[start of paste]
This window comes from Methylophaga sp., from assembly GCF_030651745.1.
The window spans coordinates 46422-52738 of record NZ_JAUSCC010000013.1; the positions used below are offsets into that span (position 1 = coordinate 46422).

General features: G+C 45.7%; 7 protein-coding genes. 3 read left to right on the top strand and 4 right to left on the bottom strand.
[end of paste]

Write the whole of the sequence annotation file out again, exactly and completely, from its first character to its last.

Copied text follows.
This window comes from Methylophaga sp., from assembly GCF_030651745.1.
The window spans coordinates 46422-52738 of record NZ_JAUSCC010000013.1; the positions used below are offsets into that span (position 1 = coordinate 46422).

General features: G+C 45.7%; 7 protein-coding genes. 3 read left to right on the top strand and 4 right to left on the bottom strand.